You’ve sat through plenty of safety briefs before the weekend. It’s the same thing every time, don’t add or subtract to the population, be careful when you drink.
Of course, many don’t pay attention to that second part. It’s almost seen as a rite of passage to get piss drunk, party with other boots, and make some of the best/worst memories of your military career.
That type of thing is completely normal and expected early on in one’s career. The concern lies when it stops being just for a good time, and becomes a requirement for daily life. When someone can no longer stick to the limits they set for themselves, it is time to seek some help.
Why do we self-medicate?
Going through the trials and tribulations of military life will leave most feeling tired, unheard, and beaten down. At these low points it is understandable to turn to alcohol for comfort and escape.
Drinking is and always has been a way for people to avoid their feelings, getting away from the stressors of their day job. It’s hard to admit that excessive alcohol use adds to the stress that one feels while sober.
This isn’t a call to action, saying you should tell your loved ones to quit drinking altogether. That could actually be risky depending on how much/long they have been drinking.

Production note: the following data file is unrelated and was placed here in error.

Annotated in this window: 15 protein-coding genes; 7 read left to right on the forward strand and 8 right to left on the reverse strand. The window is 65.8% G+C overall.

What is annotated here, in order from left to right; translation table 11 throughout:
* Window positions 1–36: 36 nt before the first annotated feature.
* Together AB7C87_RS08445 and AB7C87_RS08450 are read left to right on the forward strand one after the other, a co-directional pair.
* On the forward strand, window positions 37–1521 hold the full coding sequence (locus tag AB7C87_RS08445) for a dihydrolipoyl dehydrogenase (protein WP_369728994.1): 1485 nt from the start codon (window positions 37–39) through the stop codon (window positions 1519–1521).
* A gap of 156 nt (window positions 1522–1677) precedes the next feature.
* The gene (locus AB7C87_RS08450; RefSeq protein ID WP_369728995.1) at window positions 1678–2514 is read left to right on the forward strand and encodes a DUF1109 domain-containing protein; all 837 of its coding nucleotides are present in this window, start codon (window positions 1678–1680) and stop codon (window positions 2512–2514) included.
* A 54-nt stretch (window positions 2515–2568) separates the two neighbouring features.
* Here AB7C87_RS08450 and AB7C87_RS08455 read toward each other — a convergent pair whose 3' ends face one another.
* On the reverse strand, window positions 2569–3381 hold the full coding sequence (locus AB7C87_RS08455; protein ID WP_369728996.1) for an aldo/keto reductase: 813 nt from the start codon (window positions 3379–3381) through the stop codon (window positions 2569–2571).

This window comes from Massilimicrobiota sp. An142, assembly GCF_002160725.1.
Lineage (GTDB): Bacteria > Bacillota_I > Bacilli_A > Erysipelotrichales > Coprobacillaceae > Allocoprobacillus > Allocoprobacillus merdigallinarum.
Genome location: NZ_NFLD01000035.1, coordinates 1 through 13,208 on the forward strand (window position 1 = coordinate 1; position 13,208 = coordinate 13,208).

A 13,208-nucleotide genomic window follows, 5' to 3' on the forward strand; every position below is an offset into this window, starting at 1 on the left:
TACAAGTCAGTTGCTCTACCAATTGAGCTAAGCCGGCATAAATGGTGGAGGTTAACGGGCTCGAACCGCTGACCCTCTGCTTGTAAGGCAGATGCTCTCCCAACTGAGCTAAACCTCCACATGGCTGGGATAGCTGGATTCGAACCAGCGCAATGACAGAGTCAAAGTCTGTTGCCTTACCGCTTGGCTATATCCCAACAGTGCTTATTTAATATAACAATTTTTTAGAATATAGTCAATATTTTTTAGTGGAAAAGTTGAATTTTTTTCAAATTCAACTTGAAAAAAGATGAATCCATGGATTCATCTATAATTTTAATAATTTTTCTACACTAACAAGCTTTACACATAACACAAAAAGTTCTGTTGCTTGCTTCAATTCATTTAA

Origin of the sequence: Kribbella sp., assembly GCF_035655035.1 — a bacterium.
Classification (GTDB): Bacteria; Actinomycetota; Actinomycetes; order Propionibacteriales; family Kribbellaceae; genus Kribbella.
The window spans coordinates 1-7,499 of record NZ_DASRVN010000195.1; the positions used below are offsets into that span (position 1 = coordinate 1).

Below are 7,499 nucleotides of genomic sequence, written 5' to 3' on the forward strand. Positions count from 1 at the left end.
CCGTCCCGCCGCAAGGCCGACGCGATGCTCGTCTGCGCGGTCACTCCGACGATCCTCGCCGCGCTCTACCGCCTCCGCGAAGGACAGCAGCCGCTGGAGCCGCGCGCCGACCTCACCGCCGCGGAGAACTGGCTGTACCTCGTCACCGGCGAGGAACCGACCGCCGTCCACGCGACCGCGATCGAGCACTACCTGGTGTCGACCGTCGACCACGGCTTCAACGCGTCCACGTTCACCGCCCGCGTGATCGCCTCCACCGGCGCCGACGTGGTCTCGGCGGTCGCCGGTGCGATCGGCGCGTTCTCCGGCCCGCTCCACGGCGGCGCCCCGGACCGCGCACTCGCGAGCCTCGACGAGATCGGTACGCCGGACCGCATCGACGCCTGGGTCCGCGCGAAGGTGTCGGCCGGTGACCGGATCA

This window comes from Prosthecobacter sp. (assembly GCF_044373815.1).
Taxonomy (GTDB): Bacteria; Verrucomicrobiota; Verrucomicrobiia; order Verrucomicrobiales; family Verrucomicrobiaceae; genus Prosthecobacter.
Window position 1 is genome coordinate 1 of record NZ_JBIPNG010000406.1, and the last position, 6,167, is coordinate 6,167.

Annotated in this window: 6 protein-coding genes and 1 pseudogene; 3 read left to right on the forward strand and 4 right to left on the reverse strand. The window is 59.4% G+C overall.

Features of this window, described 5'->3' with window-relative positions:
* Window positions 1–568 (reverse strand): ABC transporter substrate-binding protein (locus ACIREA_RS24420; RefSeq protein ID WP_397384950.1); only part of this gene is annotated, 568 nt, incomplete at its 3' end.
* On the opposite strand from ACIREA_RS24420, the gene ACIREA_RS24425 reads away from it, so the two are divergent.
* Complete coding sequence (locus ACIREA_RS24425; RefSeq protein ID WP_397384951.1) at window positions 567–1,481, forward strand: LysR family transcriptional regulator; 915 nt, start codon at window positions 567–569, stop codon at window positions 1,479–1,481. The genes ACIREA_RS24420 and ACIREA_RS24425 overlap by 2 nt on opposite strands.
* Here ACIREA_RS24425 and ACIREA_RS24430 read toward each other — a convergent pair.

This is just for your own benefit, some resources to keep in mind the next time you, or a loved one, is considering going on a bender. All things in moderation, remember?
Self-medicating can be a vicious cycle of pain. Without getting to the root of pain, one may never be able to get over it.
The week is long, you feel disrespected at work, you find no fulfillment in what you do, you drink and numb the pain that you feel like shit for drinking so much, which makes your work feel even harder to deal with and the cycle worsens.
How do you stop it when it’s so easily available? How do you stop when it feels like you have no other way to feel better?
The National Institute Alcohol Abuse and Alcoholism (NIAAA) states there are many options available starting at low impact treatments and ranging to higher echelons of care for those with severe alcoholism.
Talk therapy has been proven to be a great way to start the path to recovery, the NIAAA even has a “Navigator” tool you can use by clicking here.
We know mental health services are notoriously hit or miss within the military. You might not be able to rely on them, but talking to friends and family, people who you know you can trust, can stabilize you until a more suited professional is available.
Books and podcasts can only help you so much, but taking the coping mechanisms you know have worked from others can probably work for you as well.
Implementing these things actively throughout your day, destressing appropriately, and avoiding the conflict you know to be unnecessary can reduce the need to numb yourself.
By putting yourself first and practicing serious self-care, you may find that you don’t want as many beers at the end of the night. All things in moderation, right?